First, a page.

To learn what role TRPV2 might play in fighting infection, Tiffany Link, a graduate student in Cellular and Molecular Medicine, harvested macrophages from the bellies of two sets of mice: a “wild type” control group, and a group that had been genetically engineered to lack TRPV2. She grew the normal immune cells and the engineered mutant cells in separate dishes, and then added latex beads that were coated with antibody molecules. The normal immune cells efficiently gobbled the beads, while the mutant cells lacking TRPV2 couldn’t ingest nearly as well, indicating that TRPV2 was important in proper functioning of macrophages.

Because the defective macrophages weren’t completely inept in their germ-eating job, Caterina suspects that other proteins like TRPV2 are likely players, too, but TRPV2 clearly makes the germ-clearing process more efficient.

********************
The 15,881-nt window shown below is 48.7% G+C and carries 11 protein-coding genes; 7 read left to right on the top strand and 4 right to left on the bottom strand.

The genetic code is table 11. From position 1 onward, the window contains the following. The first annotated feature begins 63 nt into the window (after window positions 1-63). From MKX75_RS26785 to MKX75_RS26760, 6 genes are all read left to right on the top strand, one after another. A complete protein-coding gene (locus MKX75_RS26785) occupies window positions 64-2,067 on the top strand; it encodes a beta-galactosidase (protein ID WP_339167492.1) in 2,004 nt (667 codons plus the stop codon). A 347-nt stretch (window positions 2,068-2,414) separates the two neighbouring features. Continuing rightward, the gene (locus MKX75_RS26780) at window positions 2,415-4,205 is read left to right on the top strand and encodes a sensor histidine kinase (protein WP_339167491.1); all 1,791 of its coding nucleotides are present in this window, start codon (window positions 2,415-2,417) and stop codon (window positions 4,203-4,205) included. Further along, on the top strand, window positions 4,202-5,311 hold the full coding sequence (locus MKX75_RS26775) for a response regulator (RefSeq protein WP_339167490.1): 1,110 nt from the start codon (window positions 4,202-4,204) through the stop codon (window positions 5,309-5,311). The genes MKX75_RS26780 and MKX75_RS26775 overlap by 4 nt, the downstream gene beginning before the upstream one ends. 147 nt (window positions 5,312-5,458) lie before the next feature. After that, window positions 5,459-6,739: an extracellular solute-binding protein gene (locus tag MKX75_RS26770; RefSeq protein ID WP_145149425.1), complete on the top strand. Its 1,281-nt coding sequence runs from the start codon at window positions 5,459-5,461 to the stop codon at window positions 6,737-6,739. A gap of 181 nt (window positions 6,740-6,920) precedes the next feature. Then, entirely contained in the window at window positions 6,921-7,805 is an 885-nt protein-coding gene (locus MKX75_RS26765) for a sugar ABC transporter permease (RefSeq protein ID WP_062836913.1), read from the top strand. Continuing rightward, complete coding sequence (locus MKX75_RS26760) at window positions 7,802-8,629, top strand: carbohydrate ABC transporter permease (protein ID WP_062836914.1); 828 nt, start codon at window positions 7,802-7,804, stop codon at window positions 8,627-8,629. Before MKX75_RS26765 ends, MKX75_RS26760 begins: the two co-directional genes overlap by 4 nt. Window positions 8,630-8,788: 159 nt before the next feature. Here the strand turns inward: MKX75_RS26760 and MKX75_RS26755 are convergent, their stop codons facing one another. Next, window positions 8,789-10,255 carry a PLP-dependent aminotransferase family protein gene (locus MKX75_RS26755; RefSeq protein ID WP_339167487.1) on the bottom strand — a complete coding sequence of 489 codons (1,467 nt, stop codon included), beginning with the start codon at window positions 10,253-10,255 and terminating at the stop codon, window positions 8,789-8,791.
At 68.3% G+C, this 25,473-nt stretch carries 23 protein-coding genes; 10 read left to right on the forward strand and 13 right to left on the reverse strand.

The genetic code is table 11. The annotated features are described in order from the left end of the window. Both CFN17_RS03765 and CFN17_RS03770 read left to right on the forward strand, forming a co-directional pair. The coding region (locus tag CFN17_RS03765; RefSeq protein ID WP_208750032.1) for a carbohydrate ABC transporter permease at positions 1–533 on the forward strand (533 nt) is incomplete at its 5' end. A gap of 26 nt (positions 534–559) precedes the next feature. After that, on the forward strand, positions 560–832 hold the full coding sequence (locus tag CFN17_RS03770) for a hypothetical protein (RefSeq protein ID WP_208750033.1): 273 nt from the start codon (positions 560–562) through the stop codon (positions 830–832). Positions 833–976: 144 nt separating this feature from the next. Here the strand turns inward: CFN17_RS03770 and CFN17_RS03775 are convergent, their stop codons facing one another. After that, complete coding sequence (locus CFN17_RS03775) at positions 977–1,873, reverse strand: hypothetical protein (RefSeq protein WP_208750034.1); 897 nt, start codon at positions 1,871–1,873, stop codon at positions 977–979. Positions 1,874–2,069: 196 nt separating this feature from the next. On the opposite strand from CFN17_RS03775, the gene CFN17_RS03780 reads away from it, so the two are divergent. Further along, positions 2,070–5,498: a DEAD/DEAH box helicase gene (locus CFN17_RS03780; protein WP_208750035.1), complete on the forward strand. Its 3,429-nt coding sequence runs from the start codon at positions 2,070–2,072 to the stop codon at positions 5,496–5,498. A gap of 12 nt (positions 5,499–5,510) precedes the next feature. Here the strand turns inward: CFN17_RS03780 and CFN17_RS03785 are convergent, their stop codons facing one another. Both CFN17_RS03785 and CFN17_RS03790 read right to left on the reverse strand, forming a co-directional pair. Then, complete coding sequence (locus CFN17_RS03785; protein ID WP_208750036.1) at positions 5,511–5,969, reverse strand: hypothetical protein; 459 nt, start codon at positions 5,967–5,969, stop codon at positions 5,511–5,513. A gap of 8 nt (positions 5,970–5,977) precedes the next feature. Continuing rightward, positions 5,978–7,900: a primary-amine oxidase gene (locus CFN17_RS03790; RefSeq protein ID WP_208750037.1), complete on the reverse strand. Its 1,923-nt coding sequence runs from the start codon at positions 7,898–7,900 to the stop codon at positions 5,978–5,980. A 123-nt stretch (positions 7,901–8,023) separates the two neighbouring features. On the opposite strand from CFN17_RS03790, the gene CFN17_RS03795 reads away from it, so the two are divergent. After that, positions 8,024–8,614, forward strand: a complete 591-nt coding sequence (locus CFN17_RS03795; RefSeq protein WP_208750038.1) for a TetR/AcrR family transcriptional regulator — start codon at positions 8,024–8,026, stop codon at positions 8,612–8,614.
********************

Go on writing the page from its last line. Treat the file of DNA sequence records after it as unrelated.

Link, who investigated each separate step macrophages take to successfully consume bacteria, found that in the mutant cells lacking TRPV2, the problem existed from the very moment of initial contact with a germ.

“Without TRPV2, macrophages don’t bind bacteria and engulf them right away,” Link says, “and as a result, the rest of the immune system doesn’t get involved and clear the infection,” Link says.

In order to find out if a mouse missing TRPV2 would be more susceptible to bacterial infection, Link injected live bacteria into the bellies of wild-type mice and those lacking TRPV2. The mice lacking TRPV2 died within four days of infection — significantly sooner than the wild types which died within eight days after infection.

Citing the fact that TRPV2 is important not only in helping macrophages to bind to germs, but also in clearing bacterial infection, Caterina noted its potential as a useful drug target. And in cases of autoimmune diseases — arthritis, lupus and asthma, for example — it’s possible that the inhibition of TRPV2 might help pull back an overactive immune system.